As I’ve trekked around, I like to take in local culture whenever possible. Partaking of local culture naturally means being exposed to local art. The Appalachian region has a history rich in art. In my travels, I’ve had the good fortune of being able to drop into many artisan centers, shops, and festivals to see what local artisans are crafting.
One of the many expressions of Appalachian art that has always fascinated me is wood carving. Wood carving is an artistic expression that has been around as long as people have been around. Looking back through history, wood carvings are found in everything from churches to homes to markets. How often have you visited an old cathedral or home and marveled at the intricate wood carvings?
In Appalachia, wood carving often took a simpler form. Parents would often put steel to wood and carve toys for their children, or utensils for their homes. Growing up, my grandfather would sit under a tree and “whittle” all day. Sometimes he’d carve shapes or figures, sometimes he’d while away the hours carving nothing, simply passing the time. That’s whittling. Wood carving means taking a blank piece of wood and carving figures with varying degrees of intricacy.
Wood carving is experiencing something of a revival in the South. As younger people have picked up on the traditional art methods of previous generations, wood carving has been one of them. I’ve met several younger artisans around the Blue Ridge region who are carving (sometimes out of stone as well) perpetuating this ancient tradition.
Imagine my surprise and excitement when I discovered one such artist (really, a whole family of them) living right here in the Upstate of South Carolina. Chloe Long is the owner and artisan behind Forest Floor Carvings. Chloe practices her craft in Spartanburg county, along with her mother and father who operate Olde World Carvings. The Long family have been wood carving for over 30 years.
I met with Chloe at Little River Coffee Bar in downtown Spartanburg on a recent evening and spent some time talking with her about her craft. The first thing I noticed was how impassioned she is about wood carving. She explained that, of her siblings, she is the wood carving torchbearer. She’s been wood carving since she was allowed to hold a knife. As you can see from the pics of her work, she’s quite capable. She primarily sells her work through her Etsy shop (www.etsy.com/shop/forestfloorcarvings) and on the craft festival circuit.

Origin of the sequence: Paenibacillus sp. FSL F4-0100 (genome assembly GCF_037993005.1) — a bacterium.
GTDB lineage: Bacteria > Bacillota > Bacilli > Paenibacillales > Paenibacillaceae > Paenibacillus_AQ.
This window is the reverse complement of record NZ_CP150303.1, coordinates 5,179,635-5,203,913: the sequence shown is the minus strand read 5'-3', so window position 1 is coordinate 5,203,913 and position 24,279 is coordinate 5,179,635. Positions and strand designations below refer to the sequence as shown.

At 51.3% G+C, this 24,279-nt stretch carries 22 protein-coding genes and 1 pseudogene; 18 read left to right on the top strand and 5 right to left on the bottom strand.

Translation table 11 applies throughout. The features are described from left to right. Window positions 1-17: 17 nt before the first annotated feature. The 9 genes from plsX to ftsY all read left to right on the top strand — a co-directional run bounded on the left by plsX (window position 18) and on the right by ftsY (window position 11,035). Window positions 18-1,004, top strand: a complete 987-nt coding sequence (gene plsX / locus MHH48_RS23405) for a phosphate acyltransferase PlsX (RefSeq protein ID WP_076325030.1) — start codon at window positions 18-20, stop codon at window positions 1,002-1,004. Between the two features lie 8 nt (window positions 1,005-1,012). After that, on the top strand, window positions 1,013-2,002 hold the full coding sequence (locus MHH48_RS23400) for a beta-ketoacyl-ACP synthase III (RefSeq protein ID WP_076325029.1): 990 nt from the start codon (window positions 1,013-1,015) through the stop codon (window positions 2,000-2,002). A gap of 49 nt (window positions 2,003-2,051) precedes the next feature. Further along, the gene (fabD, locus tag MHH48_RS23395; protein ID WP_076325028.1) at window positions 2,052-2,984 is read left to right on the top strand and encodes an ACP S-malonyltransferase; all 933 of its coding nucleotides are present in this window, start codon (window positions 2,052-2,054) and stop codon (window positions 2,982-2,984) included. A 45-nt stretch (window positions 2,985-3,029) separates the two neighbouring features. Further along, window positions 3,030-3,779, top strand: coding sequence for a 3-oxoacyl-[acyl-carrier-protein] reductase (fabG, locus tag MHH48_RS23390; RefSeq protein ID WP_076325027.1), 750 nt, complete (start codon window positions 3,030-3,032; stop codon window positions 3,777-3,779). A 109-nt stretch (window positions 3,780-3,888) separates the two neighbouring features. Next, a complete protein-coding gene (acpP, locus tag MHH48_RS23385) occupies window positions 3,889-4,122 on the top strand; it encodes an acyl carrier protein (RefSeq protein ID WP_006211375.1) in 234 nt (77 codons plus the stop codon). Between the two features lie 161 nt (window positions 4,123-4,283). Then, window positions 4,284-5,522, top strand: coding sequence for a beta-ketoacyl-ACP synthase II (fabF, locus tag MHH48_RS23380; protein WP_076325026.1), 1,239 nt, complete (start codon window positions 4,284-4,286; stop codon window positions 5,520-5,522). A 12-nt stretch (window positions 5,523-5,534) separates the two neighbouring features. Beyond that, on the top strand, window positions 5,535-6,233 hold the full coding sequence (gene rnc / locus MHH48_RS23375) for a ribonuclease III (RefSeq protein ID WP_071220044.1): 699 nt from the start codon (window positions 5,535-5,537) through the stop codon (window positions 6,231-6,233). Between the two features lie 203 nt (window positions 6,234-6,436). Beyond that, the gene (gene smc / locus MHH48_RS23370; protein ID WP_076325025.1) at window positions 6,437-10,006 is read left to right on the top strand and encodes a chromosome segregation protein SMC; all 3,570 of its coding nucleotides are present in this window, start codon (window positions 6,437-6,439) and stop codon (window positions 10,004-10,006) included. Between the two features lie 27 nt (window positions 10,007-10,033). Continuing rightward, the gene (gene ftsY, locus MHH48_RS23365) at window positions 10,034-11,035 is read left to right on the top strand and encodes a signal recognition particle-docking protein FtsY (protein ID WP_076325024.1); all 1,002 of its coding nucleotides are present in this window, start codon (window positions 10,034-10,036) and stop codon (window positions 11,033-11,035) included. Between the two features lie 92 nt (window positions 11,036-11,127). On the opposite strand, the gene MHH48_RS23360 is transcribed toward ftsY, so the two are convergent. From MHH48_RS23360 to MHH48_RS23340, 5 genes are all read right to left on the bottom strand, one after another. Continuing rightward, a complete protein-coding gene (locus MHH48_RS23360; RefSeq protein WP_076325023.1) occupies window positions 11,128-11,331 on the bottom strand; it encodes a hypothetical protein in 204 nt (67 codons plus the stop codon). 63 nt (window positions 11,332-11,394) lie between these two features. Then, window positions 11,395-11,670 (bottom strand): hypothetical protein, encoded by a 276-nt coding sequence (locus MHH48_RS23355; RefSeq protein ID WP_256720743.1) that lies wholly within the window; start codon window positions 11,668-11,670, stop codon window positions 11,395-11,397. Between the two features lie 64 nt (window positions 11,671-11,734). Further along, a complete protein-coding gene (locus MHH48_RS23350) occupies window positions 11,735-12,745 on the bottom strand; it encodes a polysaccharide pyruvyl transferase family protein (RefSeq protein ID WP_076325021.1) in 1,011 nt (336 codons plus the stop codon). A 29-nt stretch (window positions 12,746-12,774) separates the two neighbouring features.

Chloe explained that she often carves from dawn to dusk, enduring the summer heat inside her family’s shop to ensure her customers have access to her carvings. When the Fall festival season rolls around, Chloe routinely get ups in the early morning hours and drives to North Carolina, Tennessee, Georgia, and Virginia to set up shop. During the busy Christmas season she often carves 7 days each week, sun up to sundown. I asked her how someone her age could be so singularly dedicated to her craft. She wryly and without hesitation responded, “Because I love doing it.”
Chloe Long is keenly aware of the tradition she’s perpetuating with Forest Floor Carvings. Not only is it a family tradition, but it is a tradition that dates back in our our region many hundreds of years. Because of this, I salute the Long family of woodcarvers as heroes. They are keeping an ancient Appalachian art form alive and flourishing here in the Upstate. And with Chloe Long at the helm, this time honored tradition is in very capable hands.
Roger Upton is a native of the upstate of South Carolina. He has a lifelong love of nature and of hiking. He has section hiked most of the southern portion of the Appalachian Trail, and has hiked in the Rocky Mountains, Tetons, Yellowstone National Park, the Badlands of South Dakota, and more.